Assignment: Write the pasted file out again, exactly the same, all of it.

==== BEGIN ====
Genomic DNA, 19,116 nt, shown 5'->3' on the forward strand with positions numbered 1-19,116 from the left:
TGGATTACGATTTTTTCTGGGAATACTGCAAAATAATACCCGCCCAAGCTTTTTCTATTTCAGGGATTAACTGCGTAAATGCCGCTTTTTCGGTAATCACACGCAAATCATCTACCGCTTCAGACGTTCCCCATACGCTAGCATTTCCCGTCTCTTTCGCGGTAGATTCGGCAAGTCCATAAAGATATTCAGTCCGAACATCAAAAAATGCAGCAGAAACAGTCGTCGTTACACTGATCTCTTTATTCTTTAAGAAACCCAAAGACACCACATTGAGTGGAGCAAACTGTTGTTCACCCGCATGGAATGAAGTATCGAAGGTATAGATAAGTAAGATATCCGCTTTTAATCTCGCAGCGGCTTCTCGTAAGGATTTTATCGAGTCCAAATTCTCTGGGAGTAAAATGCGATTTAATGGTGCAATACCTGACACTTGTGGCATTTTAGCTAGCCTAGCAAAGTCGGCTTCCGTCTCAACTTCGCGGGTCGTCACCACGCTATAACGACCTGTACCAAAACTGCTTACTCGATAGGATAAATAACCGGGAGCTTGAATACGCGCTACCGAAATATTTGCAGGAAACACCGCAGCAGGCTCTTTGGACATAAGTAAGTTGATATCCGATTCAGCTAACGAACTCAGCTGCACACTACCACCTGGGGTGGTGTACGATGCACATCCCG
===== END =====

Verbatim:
Genomic DNA, 19,116 nt, shown 5'->3' on the forward strand with positions numbered 1-19,116 from the left:
TGGATTACGATTTTTTCTGGGAATACTGCAAAATAATACCCGCCCAAGCTTTTTCTATTTCAGGGATTAACTGCGTAAATGCCGCTTTTTCGGTAATCACACGCAAATCATCTACCGCTTCAGACGTTCCCCATACGCTAGCATTTCCCGTCTCTTTCGCGGTAGATTCGGCAAGTCCATAAAGATATTCAGTCCGAACATCAAAAAATGCAGCAGAAACAGTCGTCGTTACACTGATCTCTTTATTCTTTAAGAAACCCAAAGACACCACATTGAGTGGAGCAAACTGTTGTTCACCCGCATGGAATGAAGTATCGAAGGTATAGATAAGTAAGATATCCGCTTTTAATCTCGCAGCGGCTTCTCGTAAGGATTTTATCGAGTCCAAATTCTCTGGGAGTAAAATGCGATTTAATGGTGCAATACCTGACACTTGTGGCATTTTAGCTAGCCTAGCAAAGTCGGCTTCCGTCTCAACTTCGCGGGTCGTCACCACGCTATAACGACCTGTACCAAAACTGCTTACTCGATAGGATAAATAACCGGGAGCTTGAATACGCGCTACCGAAATATTTGCAGGAAACACCGCAGCAGGCTCTTTGGACATAAGTAAGTTGATATCCGATTCAGCTAACGAACTCAGCTGCACACTACCACCTGGGGTGGTGTACGATGCACATCCCG